Inasmuch as many have undertaken to compile a narrative of the things that have been accomplished among us, just as those who from the beginning were eyewitnesses and ministers of the word have delivered them to us, it seemed good to me also, having followed all things closely for some time past, to write an orderly account for you, most excellent Theophilus, that you may have certainty concerning the things you have been taught (Luke 1:1-4).

From the outset, Luke’s stated purpose for writing his Gospel was to compile a detailed, carefully researched history of the life of Jesus. But this was no dry catalogue of facts. Like all good history writing, Luke’s Gospel is a narrative designed to surprise, inspire and persuade his readers.

Luke was an educated Greek physician, a close friend of the Apostle Paul and a core member of his ministry team. He’s the only non-Jewish author of Scripture and his Greek is among the most articulate and nuanced in the New Testament.

As a gentile, Luke had a special concern for outsiders, foreigners and women. Inspired by the Holy Spirit, he included details that would’ve subverted the assumptions of his original audience, perhaps even scandalized some of them. This is especially so in his record of the events surrounding Jesus’ death and resurrection, and it’s surely no accident. These narrative twists grab the reader’s interest and give Luke’s account the ring of truth. After all, who’d make up such a story and then try to pass it off as history?

Grace and respect for social outcasts

At various points, Luke inserts stories of outsiders and social outcasts – presented in a favourable light – that are found only in his Gospel. There’s the conversion of Zacchaeus, the chief tax collector whose job made him a traitor in the eyes of the Jewish nation. There’s also the parable of the Good Samaritan, which took a member of a despised foreign people group and made him an example of mercy in action. And there’s the parable of the Prodigal Son, about a rebellious wild child who found forgiveness from his father, but not from his self-righteous rule-keeping brother.

Luke sustains this theme of grace and respect for outsiders in his account of the Crucifixion. All four Gospels mention the fact that two others were crucified with Jesus, one on either side of him. But only Luke records that one of these two turned to Jesus in faith during his final moments, and that Jesus promised him they’d be together in paradise that same day.

Matthew and Mark describe the two men as robbers, while Luke simply calls them criminals. The Greek word he uses, kakourgos, literally means evildoers. These weren’t street thugs caught robbing a fruit stand, but hardened felons deemed worthy of state execution under Roman law. They would’ve aroused little sympathy among onlookers, or among Luke’s original readers. And yet his version of events shows the extreme grace of Jesus, reaching the most unlikely people even at the moment of death.

Prominent women support the ministry

Luke’s special concern for women is evident from the beginning of his Gospel, and carries throughout. Not only is his the most detailed account of the Nativity, but it also relies heavily on the perspectives and voices of the women involved. Elizabeth utters the first human announcement of the Messiah’s arrival while he’s still in the womb. Mary sings her Magnificat praising God for fulfilling his ancient promises through the coming birth of her Son. And Anna the prophetess, upon seeing the infant Jesus, becomes the first evangelist to publish the good news of deliverance in his name.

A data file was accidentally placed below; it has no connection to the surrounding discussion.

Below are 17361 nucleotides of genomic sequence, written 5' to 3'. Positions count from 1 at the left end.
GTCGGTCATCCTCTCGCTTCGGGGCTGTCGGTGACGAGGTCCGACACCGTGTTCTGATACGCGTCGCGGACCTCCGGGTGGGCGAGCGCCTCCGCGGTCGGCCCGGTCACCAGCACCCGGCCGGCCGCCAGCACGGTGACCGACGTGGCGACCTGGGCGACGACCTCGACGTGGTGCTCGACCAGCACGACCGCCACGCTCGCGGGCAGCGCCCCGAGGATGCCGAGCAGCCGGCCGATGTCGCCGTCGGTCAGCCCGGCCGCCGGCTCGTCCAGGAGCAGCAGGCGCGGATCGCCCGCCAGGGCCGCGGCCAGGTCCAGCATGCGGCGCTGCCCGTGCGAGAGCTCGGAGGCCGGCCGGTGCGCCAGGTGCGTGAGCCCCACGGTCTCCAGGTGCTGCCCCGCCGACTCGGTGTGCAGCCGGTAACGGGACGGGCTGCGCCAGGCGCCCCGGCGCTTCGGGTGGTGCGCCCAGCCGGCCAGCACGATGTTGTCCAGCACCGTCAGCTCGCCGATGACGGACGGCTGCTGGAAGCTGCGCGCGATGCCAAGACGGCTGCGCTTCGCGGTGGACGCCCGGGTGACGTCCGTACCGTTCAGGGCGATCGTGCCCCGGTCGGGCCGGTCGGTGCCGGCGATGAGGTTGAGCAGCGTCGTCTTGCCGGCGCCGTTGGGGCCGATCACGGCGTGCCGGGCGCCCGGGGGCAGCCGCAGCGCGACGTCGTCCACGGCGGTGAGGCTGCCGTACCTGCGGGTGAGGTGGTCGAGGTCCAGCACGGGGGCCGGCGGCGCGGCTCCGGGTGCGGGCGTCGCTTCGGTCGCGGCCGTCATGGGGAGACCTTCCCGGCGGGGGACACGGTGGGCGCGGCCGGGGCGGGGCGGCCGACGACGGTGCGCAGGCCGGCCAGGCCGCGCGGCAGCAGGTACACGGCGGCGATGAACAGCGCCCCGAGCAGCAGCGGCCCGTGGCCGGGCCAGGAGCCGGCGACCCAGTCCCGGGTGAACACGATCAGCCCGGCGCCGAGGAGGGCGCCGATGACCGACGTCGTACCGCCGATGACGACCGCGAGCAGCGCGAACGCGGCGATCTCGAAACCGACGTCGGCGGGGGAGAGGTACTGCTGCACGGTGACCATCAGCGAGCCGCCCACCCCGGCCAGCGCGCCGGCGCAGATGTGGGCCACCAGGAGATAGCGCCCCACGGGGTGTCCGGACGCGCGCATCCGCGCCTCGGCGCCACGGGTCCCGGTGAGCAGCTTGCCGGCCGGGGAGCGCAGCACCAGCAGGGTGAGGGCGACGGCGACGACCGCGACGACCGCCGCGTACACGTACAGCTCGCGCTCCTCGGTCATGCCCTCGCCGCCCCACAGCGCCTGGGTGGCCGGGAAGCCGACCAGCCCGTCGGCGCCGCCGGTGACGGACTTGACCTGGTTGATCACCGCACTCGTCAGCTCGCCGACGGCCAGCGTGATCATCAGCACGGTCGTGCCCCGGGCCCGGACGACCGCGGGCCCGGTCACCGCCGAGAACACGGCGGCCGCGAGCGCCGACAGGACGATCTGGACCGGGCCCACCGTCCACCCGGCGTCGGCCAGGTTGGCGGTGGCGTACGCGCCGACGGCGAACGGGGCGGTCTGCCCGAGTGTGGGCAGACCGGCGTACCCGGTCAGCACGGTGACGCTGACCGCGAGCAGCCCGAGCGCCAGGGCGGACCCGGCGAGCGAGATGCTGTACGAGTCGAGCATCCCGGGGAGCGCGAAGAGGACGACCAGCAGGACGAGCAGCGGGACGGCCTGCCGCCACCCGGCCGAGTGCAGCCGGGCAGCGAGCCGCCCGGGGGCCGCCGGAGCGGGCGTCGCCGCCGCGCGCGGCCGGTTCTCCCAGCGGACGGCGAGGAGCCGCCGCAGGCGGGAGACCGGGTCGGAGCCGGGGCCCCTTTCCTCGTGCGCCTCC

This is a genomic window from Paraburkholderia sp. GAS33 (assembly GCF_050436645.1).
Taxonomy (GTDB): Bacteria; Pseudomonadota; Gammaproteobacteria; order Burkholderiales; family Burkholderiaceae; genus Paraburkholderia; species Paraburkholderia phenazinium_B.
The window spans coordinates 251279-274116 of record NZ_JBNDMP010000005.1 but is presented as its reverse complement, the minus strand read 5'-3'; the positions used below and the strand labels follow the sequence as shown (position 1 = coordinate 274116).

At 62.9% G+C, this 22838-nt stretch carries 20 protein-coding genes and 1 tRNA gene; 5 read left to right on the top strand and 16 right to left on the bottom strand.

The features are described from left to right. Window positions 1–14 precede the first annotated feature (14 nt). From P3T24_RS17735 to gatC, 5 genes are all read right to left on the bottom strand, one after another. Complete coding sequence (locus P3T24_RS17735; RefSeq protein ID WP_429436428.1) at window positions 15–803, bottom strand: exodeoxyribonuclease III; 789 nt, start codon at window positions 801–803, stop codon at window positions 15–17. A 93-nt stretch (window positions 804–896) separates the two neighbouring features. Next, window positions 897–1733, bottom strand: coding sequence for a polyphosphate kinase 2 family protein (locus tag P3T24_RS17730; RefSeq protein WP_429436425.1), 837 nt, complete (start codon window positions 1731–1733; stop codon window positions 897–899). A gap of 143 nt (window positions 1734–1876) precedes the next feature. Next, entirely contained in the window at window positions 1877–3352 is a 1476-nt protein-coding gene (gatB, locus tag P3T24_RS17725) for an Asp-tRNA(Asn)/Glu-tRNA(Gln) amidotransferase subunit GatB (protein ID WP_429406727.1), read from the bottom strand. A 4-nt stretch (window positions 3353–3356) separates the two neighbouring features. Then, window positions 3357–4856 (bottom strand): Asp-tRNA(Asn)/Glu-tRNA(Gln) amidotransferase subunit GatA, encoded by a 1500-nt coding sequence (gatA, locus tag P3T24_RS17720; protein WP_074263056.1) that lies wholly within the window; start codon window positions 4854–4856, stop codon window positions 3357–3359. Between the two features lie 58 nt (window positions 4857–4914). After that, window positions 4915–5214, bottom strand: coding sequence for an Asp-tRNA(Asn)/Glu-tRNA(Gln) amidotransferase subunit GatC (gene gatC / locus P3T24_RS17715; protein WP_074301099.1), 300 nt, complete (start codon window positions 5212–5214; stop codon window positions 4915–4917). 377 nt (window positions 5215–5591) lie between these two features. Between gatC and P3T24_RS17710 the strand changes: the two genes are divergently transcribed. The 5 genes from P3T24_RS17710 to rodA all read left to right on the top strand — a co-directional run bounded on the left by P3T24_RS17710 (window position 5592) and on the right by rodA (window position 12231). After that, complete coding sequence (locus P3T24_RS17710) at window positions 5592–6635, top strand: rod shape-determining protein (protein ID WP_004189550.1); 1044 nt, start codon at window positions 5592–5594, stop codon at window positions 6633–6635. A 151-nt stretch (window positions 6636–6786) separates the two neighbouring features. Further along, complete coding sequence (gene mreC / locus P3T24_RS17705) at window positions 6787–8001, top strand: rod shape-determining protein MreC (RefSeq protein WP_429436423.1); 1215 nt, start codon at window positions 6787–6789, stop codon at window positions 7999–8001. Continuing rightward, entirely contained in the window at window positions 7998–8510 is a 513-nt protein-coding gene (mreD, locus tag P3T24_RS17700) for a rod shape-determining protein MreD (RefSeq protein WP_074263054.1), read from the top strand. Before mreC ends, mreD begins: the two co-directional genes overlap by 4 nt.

Later on, Luke describes a group of prominent, well-to-do women who travel with Jesus and his disciples, supporting his ministry out of their means – the lone Gospel author to record this detail. First among these women he names Mary Magdalene, the only time she’s mentioned outside the context of the Cross and Tomb. He also lists Joanna, the wife of a high-ranking official in Herod’s court, and another woman named Susanna, noting that there were many others, as well. So it would seem that Jesus, who never shied away from confronting cultural prejudices, had no problem with a group of women being a primary means of support for his ministry.

All of the Gospel writers record the presence of several women during and after Jesus’ Passion. At the Cross, they stayed and watched after the men had fled, and they were also the first to see the Empty Tomb. In fact, Mary Magdalene was the first person to encounter the risen Jesus. However, Luke not only places Mary at the tomb but also Joanna and those with them, thereby linking the earlier circle of prominent women to the Resurrection.

In film and TV depictions, the scene at the Tomb typically includes two or three poor, older women, wrapped in rustic shawls, plus a younger, prettier Mary Magdalene, based on the idea that she was a reformed prostitute – a story that finds no warrant in Scripture. Luke’s portrayal begs to differ, however. He draws a wider circle of women from diverse backgrounds that includes mothers of fishermen as well as wives of royal officials. Even so, when this sizable group of intelligent women reported what they’d seen to the disciples, their testimony was dismissed as an idle tale – a common attitude in that culture, and sadly in many others since.

Humour on the road to Emmaus

The episode on the road to Emmaus is also unique to Luke, and one of the longest accounts of a post-Resurrection appearance by Jesus found in the Gospels. It’s packed with realistic details, all the more surprising since it focuses on a pair of lower-profile disciples who weren’t part of the inner circle of the eleven. It feels like a digression from the main narrative, although it’s anything but. It highlights the fact that Jesus didn’t just appear to a few prominent followers like Peter and John and Mary Magdalene, but to numerous others during the days and weeks after his Resurrection.